In sum, the SFA uses a variety of mechanisms to advance industry interests. The SFA claims to be a positive voice for snack food manufacturers, and it says it supports initiatives aimed at curbing the childhood obesity epidemic. But with most nutritionists agreeing that the central nutrition message today should be to eat less highly processed food, the Snack Food Association remains a powerful force for the opposite message, Eat more of the products our members make. Thus, the SFA serves as a powerful accelerator of the trends that that are making so many Americans overweight, sick and dying prematurely.

References

1. Raynor HA, Wing RR. Effect of limiting snack food variety across days on hedonics and consumption. Appetite. 2006;46(2):168-76.
2. Food Association website. Accessed April 22, 2008 at http://www.sfa.org
3. “Snack Food Trends in the U.S.: Sweet, Salty, Healthy and Kids Snacks.” July 1, 2006 Report published by Packaged Facts. 308 pages — Pub ID: LA1119533. Available for purchase at

http://www.marketresearch.com/map/prod/1119533.html

4. Gatty B. “Hitting ‘the hill’: Snack Food Association members lobbied congress about key issues.” June 1, 2007, Snack Food & Wholesale Bakery. Accessed June 1, 2008 at http://www.allbusiness.com/retail-trade/food-beverage-stores-
specialty-food/4510508-1.html
5. Lopes, G. “FTC not sweet on junk-food ads targeting children.” The Washington Times. November 7, 2006.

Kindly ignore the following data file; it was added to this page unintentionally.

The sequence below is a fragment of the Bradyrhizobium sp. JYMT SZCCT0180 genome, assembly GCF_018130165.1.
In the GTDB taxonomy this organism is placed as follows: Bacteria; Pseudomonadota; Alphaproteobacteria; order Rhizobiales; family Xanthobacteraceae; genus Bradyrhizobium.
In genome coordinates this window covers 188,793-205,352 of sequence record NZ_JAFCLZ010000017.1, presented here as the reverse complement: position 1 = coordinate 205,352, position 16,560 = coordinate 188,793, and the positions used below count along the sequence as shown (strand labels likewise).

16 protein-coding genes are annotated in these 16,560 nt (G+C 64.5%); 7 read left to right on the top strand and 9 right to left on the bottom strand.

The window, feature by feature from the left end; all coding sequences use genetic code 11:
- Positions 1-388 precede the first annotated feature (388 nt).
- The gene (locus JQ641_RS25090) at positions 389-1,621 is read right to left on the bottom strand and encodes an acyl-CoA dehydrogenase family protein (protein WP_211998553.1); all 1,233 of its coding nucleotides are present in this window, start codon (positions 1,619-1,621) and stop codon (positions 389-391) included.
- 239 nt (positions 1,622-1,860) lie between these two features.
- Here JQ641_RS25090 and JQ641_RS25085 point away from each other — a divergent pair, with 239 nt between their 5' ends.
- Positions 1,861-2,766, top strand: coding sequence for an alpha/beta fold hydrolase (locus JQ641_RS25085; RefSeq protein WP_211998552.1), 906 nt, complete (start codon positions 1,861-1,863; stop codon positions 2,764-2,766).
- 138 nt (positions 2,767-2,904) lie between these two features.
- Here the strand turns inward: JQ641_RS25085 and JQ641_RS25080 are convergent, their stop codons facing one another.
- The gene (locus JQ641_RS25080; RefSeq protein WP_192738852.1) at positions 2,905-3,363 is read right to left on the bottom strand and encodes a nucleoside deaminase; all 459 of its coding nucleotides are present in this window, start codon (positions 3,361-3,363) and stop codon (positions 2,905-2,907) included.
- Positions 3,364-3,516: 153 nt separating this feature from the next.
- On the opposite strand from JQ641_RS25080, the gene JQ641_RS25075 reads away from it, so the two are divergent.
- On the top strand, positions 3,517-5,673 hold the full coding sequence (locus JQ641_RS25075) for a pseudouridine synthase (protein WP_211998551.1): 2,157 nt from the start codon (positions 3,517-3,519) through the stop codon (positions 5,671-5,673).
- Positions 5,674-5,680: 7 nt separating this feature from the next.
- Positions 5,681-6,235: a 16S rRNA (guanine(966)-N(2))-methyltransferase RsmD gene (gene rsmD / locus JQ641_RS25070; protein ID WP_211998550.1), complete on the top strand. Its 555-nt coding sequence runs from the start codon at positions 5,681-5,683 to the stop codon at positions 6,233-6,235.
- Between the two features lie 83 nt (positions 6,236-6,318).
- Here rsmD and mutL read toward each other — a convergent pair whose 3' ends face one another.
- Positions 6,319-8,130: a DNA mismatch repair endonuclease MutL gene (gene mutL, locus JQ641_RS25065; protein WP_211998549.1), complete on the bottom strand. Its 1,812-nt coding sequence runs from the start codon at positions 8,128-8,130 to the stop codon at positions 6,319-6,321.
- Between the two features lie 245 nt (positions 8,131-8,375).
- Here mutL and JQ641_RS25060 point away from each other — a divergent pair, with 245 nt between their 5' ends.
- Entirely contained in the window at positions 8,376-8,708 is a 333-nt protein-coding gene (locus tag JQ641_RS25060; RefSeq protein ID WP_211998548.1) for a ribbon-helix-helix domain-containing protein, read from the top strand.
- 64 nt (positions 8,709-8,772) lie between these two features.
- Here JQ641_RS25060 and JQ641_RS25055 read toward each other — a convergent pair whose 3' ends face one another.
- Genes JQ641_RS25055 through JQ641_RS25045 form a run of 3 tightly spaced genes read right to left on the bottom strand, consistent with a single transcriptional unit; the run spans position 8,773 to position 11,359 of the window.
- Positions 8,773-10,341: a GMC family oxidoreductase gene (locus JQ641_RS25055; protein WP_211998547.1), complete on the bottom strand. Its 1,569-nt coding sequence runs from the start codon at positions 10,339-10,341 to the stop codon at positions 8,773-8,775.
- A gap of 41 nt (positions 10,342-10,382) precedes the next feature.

6. Institute of Medicine, Committee on Food Marketing and the Diets of Children and Youth, J. Michael McGinnis, Jennifer Appleton Gootman, Vivica I. Kraak, Editors. Food Marketing to Children and Youth: Threat or Opportunity.  2006. Washington, D.C.: The National Academies Press.  Available online at http://www.nap.edu/catalog.php?record_id=11514#toc
7. Ellison S. “Divided, companies fight for the right to plug kids’ food.” January 26, 2005. The Wall Street Journal.
8. Source Watch: A project of the Center for Media and Democracy. Article on the American Council for Fitness and Nutrition. Accessed June 1, 2008 at http://www.sourcewatch.org/index.php?title=American_Council_for_
Fitness_and_Nutrition
9. Snack Food Association press release dated April 26, 2007. “Snack Food Association Supports Voluntary School Nutrition Standards.” Accessed April 22, 2008 at: http://www.sfa.org/pressreleaseclinton.aspx
10. Martin, A. “Leading makers agree to put limits on junk food advertising directed at children.” The New York Times. November 15, 2006.
11. Brooks Barnes. “Limiting ads of junk food for children.” The New York Times. July 18, 2007.

Photo Credits:
1. bmcfee